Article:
Evaluating the Effects of Habitat Loss and Fragmentation on Canada Lynx
Current major issues in conservation biology include habitat loss, fragmentation and population over-exploitation. Animals can respond to landscape change through behavioural flexibility, allowing individuals to persist in disturbed landscapes. Individual behaviour has only recently been explicitly included in population models. Carnivores may be sensitive to changing landscapes due to their wide-ranging behaviour, low densities and reproductive rates. Canada lynx (Lynx canadensis) is a primary predator of snowshoe hares (Lepus americanus). Both species range throughout the boreal forests of North America, however lynx are declining in the southern range periphery. In this dissertation, I developed new insights into the effects of habitat loss and fragmentation on lynx. In Chapter 2, I created a habitat suitability model for lynx in Ontario and examined occurrence patterns across 2 regions to determine if habitat selection is flexible when different amounts of habitat are available. Although lynx avoided areas with <30% suitable habitat where suitable land cover is abundant, I found that they have flexible habitat selection patterns where suitable land cover is rare and occurred in low habitat areas. In Chapter 3, I investigated the effects of dispersal plasticity on occupancy patterns using a spatially explicit individual-based model. I showed that flexible dispersers, capable of crossing inhospitable matrix, had higher densities and a lower risk of patch extinction. In contrast, inflexible dispersers (unable to cross inhospitable matrix), were most limited by landscape connectivity, resulting in a high extinction risk in isolated patches. I developed three predictions to be explored with empirical data; (1) dispersal plasticity affects estimates of functional connectivity; (2) variation in dispersal behaviour increases the resilience of patchy populations; and (3) dispersal behaviour promotes non-random distribution of phenotypes. Finally, in Chapter 4, I examined the consequences of anthropogenic harvest on naturally cycling populations. I found that harvest mortality can exacerbate the effects of habitat fragmentation, especially when lynx densities are low. Dynamic harvest regimes maintained lynx densities and cycle dynamics while reducing the risk of population extinction. These results suggest that lynx display some flexibility to changing landscapes and that the metapopulation structure is more resilient to increasing habitat loss and fragmentation than previously understood. Future studies should focus on determining a threshold of connectivity necessary for population persistence and examining the effects of habitat loss on the fecundity of lynx. Author Keywords: Fluctuating Populations, Habitat Fragmentation, Landscape Ecology, Occupancy Dynamics, Population Ecology, Spatially Explicit Population Models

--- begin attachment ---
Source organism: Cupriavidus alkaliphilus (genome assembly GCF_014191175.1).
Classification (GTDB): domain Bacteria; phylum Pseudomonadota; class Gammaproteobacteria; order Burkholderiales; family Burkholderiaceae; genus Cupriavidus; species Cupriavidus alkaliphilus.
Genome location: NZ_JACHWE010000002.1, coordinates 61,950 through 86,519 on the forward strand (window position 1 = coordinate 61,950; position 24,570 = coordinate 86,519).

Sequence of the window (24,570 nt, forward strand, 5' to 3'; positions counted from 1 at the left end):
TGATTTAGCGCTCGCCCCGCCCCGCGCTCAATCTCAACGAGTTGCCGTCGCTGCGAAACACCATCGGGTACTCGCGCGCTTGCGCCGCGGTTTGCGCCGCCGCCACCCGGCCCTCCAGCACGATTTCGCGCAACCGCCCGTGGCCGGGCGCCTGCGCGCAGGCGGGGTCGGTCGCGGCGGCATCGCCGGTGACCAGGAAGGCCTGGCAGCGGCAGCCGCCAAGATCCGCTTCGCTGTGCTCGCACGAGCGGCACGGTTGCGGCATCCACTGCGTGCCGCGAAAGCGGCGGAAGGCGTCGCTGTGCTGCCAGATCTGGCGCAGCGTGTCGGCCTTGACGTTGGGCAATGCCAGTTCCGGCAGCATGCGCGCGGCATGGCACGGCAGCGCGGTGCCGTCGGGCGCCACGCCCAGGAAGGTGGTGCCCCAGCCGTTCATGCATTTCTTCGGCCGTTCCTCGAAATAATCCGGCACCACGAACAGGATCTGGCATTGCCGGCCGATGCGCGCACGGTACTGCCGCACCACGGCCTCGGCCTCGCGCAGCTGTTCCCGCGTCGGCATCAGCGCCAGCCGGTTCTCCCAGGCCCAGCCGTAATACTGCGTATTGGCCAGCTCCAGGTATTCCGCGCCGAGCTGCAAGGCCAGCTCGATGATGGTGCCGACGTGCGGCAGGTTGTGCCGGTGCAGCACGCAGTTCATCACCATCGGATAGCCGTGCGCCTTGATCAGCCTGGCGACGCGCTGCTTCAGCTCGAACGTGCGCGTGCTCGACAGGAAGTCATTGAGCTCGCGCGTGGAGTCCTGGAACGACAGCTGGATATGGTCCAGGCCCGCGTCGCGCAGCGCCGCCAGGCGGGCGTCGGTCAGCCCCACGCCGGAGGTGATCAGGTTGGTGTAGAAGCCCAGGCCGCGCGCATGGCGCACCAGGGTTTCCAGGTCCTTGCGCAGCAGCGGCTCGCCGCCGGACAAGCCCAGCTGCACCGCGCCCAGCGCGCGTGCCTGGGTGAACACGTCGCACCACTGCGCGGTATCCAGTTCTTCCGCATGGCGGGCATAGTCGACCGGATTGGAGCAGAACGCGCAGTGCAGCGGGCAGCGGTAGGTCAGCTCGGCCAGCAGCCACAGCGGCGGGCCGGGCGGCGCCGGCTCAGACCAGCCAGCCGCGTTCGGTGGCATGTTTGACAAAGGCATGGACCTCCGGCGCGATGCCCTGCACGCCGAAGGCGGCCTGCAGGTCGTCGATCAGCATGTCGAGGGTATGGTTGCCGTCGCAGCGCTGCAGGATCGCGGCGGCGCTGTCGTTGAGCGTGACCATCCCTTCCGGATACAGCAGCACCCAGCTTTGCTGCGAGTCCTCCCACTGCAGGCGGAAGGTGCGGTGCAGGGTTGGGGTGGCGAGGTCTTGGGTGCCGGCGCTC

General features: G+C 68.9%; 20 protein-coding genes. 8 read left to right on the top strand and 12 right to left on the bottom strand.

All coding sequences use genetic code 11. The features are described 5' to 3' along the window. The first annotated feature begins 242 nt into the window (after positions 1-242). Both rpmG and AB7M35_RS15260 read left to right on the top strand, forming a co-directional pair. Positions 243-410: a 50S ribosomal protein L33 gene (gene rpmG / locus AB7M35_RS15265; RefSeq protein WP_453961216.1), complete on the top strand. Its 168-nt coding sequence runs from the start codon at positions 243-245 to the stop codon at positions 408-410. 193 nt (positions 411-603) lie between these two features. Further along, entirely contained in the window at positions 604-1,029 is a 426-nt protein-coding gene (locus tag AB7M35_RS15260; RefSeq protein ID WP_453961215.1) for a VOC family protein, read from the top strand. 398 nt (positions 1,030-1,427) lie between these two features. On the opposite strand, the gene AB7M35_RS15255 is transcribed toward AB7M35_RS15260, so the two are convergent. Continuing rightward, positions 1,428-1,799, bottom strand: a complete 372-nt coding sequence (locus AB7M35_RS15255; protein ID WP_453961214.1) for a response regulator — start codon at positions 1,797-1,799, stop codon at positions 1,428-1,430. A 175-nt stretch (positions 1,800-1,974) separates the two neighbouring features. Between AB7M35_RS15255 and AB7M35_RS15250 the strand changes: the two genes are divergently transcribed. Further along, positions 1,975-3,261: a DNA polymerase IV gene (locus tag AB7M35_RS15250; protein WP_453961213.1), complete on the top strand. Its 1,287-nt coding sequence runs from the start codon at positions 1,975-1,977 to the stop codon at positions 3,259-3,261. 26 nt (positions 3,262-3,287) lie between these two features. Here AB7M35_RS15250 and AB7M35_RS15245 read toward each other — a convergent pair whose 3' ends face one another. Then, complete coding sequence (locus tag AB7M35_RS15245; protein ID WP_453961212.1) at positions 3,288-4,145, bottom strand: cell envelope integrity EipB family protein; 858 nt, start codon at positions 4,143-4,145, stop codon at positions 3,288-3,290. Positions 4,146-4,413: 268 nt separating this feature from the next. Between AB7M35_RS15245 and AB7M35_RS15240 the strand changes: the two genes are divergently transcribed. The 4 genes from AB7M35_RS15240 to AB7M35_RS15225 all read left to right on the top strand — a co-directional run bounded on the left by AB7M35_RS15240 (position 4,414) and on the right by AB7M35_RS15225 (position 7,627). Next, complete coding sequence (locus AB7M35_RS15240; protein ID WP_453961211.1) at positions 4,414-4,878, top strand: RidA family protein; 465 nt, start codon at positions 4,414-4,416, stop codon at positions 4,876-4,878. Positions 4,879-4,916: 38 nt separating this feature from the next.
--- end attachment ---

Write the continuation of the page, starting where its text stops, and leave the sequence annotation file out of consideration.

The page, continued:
Selection on functional genes across a flying squirrel (genus Glaucomys) hybrid zone
While hybridization between distinct taxa can have undesirable implications, it can also result in increased genetic variability and potentially, the exchange of adaptive genes or traits. Adaptive variation acquired through introgressive hybridization may be particularly advantageous for species facing rapid environmental change. I investigated a novel, climate change-induced hybrid zone between two flying squirrel species: the southern (Glaucomys volans) and northern (G. sabrinus) flying squirrel. I was interested in the occurrence of hybridization and introgression, the type of selective pressures maintaining the hybrid zone and the potential for adaptive introgression. I found relatively low hybridization and introgression frequencies (1.7% and 2.9% of the population, respectively) and no evidence of selection on hybrids or backcrosses in particular environments. I conclude that the data are more consistent with a hybrid zone maintained by endogenous (environment-independent) selection. I tested for adaptive introgression using two functional genes: IGF-1 and CLOCK. I documented intermediate functional allele frequencies in backcrosses compared to parental populations, suggesting the alleles do not confer fitness advantages in backcrosses. Despite lack of evidence for current adaptive introgression, genetic admixture between G. volans and G. sabrinus may provide adaptive potential should these species face more rapid or drastic environmental change in the future. Author Keywords: adaptive introgression, flying squirrel, Glaucomys sabrinus, Glaucomys volans, hybridization, introgression
Human Activity and Habitat Characteristics Influence Shorebird Habitat Use and Behaviour at a Vancouver Island Migratory Stopover Site
Pacific Rim National Park Reserve's 16 km of coastal beaches attract many thousands of people and shorebirds every year. To identify locations where shorebirds concentrate and determine the impact of human activity and habitat characteristics on shorebirds, I conducted shorebird and visitor surveys at 20 beach sectors during fall migration in 2011 to 2013 and spring migration in 2012 and 2013. The probability of shorebird presence decreased with increasing number of people at a beach sector. The time that shorebirds spent at a sector increased with increasing sector width. Close proximity to people increased the proportion of time shorebirds spent moving while shorebirds spent more time moving and less time foraging on wider beaches than on narrower ones. My findings suggest that placing restrictions on beach access and fast moving activities (e.g., running) may be necessary to reduce shorebird disturbance at Pacific Rim and similar stopover areas. Author Keywords: habitat use, human disturbance, predation risk, prey availability, shorebird, stopover